Southwest of Oxford at Uffington a white horse 370 feet (114 m) long carved by the Celts into the chalk downs has given its name to the locality. From White Horse Hill, where there’s an Iron Age fort, you have fine views out over the Vale of the White Horse.
Newbury, once a cloth-trading town, is best known today as one of the leading centers for breeding and training racehorses. There is a large race-course just to the south of the town, and occasionally motorists will have to wait for a string of fine thoroughbreds to cross the road on the way out to their morning or evening exercise.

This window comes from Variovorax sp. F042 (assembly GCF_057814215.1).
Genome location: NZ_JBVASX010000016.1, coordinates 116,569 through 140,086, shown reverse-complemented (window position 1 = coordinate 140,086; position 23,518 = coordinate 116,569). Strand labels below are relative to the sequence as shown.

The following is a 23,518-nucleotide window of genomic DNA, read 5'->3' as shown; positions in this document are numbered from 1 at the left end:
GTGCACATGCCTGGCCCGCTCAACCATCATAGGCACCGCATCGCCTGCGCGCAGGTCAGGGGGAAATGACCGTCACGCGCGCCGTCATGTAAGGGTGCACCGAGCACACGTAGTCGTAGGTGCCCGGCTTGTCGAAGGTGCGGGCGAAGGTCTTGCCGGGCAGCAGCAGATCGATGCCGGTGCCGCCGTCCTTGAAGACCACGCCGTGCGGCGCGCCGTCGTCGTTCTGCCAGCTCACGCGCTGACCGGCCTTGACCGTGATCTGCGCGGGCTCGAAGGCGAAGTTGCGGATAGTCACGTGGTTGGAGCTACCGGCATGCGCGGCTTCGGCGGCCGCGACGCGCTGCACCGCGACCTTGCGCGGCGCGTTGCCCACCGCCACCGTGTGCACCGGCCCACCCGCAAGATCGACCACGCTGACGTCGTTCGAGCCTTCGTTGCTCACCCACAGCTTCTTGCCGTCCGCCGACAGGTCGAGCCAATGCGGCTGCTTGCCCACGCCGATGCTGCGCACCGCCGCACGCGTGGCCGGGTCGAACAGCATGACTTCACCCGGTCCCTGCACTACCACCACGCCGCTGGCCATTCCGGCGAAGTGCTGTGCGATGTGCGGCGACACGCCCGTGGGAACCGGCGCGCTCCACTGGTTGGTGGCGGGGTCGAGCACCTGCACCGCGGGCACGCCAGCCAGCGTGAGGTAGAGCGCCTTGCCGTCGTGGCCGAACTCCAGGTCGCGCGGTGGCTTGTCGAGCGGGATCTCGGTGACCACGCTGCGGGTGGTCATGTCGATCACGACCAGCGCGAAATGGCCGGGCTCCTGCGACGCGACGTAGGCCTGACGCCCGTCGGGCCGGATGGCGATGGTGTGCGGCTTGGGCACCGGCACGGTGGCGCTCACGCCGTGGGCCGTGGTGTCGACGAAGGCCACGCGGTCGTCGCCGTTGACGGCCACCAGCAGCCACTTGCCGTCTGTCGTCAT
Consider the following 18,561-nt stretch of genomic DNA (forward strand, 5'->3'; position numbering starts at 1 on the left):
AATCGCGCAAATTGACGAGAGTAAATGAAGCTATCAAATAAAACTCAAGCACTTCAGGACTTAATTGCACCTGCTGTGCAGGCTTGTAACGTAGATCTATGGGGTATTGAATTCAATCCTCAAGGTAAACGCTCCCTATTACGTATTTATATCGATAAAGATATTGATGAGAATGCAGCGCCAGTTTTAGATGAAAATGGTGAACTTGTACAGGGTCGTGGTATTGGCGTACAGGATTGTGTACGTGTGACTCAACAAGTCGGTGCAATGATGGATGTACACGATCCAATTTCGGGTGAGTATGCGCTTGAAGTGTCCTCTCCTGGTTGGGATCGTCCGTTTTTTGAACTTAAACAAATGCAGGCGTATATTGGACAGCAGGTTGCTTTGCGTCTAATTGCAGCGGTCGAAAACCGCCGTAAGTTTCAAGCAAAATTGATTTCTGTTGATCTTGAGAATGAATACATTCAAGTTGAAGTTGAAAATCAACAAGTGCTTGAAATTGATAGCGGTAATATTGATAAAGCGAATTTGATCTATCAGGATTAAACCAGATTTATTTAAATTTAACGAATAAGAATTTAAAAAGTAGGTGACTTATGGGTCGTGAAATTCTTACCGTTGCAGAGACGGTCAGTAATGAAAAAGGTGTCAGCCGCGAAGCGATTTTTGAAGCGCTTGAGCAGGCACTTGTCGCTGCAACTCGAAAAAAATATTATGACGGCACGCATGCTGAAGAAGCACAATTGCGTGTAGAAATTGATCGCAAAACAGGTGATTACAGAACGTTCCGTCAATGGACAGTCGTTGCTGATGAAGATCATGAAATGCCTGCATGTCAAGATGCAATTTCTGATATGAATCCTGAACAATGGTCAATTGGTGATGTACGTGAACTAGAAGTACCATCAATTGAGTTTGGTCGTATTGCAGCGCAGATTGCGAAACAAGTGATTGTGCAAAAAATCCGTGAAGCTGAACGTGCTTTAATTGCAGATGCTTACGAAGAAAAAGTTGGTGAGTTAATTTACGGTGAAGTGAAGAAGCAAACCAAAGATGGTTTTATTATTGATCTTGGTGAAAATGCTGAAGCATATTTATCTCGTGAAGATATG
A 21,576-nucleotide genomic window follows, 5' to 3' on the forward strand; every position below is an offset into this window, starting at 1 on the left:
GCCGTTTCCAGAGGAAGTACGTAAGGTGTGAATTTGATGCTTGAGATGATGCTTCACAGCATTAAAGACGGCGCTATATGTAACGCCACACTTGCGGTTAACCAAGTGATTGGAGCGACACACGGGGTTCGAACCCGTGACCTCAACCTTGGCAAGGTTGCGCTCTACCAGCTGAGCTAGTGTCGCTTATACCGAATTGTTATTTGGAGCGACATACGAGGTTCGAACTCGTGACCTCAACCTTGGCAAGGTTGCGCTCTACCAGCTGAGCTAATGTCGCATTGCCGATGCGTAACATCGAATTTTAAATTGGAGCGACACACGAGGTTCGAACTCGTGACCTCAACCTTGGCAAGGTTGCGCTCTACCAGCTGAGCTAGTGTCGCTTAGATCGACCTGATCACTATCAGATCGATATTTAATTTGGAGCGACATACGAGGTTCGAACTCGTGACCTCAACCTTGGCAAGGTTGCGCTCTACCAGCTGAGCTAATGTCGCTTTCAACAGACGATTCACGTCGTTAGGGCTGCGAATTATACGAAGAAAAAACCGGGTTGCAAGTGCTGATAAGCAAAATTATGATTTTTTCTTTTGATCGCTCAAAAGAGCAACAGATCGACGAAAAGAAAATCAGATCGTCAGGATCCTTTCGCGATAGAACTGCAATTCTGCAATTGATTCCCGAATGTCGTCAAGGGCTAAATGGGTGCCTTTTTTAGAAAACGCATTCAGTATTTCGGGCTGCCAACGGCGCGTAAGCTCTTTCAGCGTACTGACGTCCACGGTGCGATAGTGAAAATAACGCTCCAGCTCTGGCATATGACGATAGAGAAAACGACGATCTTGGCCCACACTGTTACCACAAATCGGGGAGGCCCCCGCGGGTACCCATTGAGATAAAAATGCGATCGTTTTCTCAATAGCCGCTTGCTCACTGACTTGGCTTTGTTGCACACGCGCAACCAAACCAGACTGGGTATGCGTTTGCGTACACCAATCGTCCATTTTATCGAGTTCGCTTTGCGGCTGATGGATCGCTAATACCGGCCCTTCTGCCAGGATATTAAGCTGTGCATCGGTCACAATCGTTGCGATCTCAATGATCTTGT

Besides the attractions associated with horse-racing, Newbury has other historical highlights to interest the visitor. The Battle of Newbury in 1644 was an important turning point in the English Civil War, and both Newbury Castle and the Newbury District Museum contain interesting exhibits from that and other periods.
Running through the town are the River Kennet and its close partner, the Kennet and Avon Canal. Public excursion trips, or private charters, are available in either direction from the town, in a variety of magnificently decorated “narrow boats” (the correct term for canal barges), some of them hauled by massive heavy horses trudging along the tow-paths, just as they were back in the 18th century.